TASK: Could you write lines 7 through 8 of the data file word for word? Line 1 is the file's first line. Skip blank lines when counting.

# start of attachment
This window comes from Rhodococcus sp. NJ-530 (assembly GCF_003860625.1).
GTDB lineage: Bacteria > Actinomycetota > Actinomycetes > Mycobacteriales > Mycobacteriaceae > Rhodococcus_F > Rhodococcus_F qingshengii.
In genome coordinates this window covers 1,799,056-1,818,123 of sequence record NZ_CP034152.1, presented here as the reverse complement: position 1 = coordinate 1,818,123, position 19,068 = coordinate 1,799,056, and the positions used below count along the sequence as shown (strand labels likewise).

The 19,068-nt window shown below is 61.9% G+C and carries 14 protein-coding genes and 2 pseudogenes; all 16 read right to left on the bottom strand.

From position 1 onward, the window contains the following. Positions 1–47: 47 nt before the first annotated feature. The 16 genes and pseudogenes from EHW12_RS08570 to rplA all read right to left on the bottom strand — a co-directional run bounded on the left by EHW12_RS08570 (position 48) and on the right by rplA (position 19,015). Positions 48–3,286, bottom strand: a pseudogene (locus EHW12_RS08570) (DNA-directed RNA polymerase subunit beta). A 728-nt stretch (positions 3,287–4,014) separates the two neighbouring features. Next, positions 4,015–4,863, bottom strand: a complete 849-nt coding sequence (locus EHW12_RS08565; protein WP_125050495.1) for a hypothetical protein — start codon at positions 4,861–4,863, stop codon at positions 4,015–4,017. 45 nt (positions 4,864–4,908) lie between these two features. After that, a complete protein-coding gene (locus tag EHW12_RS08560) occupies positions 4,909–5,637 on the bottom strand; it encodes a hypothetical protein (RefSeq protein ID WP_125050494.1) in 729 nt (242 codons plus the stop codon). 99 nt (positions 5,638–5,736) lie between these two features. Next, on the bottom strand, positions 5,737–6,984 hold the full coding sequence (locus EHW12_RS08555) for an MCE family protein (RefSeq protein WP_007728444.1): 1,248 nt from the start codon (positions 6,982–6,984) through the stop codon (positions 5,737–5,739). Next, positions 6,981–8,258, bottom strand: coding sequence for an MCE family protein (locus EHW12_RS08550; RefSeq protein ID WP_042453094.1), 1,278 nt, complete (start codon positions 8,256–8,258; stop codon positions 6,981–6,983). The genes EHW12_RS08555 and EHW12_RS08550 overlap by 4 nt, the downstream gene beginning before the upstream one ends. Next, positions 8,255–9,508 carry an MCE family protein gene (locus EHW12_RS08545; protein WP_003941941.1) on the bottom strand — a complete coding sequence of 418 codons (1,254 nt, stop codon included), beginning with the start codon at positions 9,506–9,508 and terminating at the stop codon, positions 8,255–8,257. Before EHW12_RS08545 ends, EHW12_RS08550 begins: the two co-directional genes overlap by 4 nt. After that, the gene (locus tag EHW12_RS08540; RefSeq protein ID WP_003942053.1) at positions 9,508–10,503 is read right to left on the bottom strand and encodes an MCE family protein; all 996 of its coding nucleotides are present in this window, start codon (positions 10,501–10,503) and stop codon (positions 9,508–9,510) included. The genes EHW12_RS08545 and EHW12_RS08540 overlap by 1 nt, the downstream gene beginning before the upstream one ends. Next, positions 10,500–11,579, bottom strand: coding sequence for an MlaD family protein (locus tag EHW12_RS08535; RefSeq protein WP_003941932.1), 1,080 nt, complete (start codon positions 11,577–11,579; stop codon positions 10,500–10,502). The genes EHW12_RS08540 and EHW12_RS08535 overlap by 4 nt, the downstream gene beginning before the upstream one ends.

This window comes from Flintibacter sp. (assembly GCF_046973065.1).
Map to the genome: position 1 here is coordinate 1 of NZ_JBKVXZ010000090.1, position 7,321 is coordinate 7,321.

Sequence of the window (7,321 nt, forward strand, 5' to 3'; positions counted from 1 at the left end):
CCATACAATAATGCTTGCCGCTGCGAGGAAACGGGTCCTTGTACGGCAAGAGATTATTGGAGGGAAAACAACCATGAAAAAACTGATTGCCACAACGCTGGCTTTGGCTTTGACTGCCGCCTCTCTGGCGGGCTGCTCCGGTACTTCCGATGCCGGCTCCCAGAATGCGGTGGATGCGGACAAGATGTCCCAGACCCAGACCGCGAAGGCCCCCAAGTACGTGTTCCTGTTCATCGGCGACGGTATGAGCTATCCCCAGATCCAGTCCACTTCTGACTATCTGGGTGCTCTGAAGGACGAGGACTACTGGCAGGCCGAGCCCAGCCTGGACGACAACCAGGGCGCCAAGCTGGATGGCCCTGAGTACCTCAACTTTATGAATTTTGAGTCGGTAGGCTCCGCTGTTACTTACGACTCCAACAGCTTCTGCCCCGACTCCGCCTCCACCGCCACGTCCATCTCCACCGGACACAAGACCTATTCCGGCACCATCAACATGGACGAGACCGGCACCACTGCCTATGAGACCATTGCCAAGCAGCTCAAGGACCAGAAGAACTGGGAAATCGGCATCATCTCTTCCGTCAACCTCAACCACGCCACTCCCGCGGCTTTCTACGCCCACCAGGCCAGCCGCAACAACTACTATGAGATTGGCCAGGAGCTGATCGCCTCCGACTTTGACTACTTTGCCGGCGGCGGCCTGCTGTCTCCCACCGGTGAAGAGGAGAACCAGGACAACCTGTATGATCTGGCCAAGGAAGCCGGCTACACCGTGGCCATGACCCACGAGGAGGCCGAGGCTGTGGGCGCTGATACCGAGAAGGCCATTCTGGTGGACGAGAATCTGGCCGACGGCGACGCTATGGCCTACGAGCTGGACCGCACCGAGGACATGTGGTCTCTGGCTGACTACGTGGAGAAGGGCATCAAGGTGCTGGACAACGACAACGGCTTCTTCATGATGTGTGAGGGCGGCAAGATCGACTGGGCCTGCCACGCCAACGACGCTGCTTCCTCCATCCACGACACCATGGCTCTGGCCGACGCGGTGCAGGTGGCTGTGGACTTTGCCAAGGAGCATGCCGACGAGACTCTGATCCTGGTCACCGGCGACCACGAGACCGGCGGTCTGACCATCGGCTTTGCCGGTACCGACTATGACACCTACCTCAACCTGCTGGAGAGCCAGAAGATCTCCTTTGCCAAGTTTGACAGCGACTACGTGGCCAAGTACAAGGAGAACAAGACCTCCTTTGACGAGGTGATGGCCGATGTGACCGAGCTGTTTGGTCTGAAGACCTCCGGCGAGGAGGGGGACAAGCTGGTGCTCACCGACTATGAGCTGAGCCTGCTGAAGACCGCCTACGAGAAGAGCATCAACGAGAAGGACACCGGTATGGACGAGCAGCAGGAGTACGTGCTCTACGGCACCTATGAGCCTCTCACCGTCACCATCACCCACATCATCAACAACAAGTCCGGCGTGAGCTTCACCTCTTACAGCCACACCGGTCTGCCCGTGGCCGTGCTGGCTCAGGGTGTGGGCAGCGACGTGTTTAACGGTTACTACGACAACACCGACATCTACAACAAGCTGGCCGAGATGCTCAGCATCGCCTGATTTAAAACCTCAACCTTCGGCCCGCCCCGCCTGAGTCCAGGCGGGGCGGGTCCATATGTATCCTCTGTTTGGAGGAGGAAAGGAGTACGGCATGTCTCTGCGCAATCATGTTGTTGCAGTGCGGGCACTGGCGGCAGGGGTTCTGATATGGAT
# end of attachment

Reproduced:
Map to the genome: position 1 here is coordinate 1 of NZ_JBKVXZ010000090.1, position 7,321 is coordinate 7,321.

Sequence of the window (7,321 nt, forward strand, 5' to 3'; positions counted from 1 at the left end):